RSPH launches ‘Scroll Free September’
A health body has called on the public to put down social media for a month in a bid to raise awareness of mental health.
Known as ‘Scroll Free September’, the Royal Society for Public Health (RSPH), said it is encouraging people to review their social browsing habits and look at the effect it may be having on your mental wellbeing.
It follows new research which shows that social media may have a range of potentially negative effects on our lives, including anxiety and depression, negative body image, cyberbullying, poor sleep and FOMO (Fear of Missing Out).
The RSPH said: “By taking notice of and learning which elements of social media make you feel good and which make you feel bad, participating in Scroll Free September could help you build a healthier, more balanced relationship with social media in the future – a relationship where your use is conscious and mindful, and where you are the one in control.”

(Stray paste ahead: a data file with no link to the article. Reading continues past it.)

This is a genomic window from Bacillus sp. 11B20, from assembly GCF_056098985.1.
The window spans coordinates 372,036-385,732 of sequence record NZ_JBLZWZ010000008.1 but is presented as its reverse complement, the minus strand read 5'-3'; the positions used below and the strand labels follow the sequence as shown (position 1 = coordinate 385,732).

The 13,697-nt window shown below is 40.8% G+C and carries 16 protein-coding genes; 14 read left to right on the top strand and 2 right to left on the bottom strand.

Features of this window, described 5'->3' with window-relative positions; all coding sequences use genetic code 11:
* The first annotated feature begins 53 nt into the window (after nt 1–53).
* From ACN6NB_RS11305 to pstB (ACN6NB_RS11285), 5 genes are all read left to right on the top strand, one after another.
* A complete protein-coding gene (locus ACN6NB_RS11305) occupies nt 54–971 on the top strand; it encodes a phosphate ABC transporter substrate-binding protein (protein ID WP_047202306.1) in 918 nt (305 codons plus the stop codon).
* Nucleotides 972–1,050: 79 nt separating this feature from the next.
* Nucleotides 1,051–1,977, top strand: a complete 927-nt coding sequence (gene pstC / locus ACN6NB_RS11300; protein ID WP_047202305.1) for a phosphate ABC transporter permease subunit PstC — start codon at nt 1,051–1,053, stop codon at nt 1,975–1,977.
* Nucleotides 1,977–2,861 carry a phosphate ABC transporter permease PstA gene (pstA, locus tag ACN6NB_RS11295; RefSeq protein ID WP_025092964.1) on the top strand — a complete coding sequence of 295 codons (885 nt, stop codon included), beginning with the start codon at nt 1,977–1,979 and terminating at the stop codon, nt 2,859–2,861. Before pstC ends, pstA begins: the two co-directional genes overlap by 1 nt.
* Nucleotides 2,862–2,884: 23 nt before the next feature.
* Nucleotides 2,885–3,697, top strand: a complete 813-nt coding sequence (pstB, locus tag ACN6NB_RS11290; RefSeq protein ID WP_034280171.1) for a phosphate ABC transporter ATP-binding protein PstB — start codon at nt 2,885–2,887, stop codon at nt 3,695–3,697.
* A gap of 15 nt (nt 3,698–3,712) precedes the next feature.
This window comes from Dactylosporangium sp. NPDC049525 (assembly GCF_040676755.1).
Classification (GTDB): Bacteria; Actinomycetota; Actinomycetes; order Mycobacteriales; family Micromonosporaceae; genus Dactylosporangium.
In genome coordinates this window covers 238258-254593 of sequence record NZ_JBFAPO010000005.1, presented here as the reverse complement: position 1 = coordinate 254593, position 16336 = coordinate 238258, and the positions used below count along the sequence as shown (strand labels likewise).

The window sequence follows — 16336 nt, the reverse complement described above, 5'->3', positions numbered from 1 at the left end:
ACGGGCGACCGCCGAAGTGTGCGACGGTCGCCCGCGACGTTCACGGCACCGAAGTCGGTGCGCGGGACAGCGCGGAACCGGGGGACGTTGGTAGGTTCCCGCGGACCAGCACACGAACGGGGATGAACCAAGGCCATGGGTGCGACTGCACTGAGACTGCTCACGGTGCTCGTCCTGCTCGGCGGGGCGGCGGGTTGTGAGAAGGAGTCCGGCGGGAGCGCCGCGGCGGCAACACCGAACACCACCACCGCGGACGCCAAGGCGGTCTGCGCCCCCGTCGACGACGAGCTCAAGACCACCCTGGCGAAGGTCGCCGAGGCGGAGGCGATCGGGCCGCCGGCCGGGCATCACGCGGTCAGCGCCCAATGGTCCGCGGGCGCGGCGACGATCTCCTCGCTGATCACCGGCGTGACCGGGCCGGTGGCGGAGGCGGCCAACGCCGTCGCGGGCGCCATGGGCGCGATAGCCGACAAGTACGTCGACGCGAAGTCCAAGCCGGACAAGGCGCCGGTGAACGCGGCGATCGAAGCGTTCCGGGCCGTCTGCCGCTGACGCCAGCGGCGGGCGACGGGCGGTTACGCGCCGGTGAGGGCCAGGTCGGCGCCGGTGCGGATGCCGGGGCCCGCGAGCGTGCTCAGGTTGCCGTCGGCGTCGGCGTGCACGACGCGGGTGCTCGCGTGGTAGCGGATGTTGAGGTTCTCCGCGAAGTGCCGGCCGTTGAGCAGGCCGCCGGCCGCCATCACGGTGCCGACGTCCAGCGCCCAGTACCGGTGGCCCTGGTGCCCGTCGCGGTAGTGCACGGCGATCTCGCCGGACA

For those uncomfortable with going cold turkey, it recommended that they try to reduce the time they spend on social media and their dependency on it.
For example, taking a break from social media at all social events, taking a break from social media every evening after 6pm, not using social media while at school or work, or banning social media from the bedroom.
Shirley Cramer, chief executive of the Royal Society for Public Health, said: “The aim is that by the end of the month we will be able to reflect back on what we missed and what we got to enjoy instead of scrolling through our newsfeeds.”
However, she added: “Of course we know this will be a challenge because of the addictive nature of social media technology.”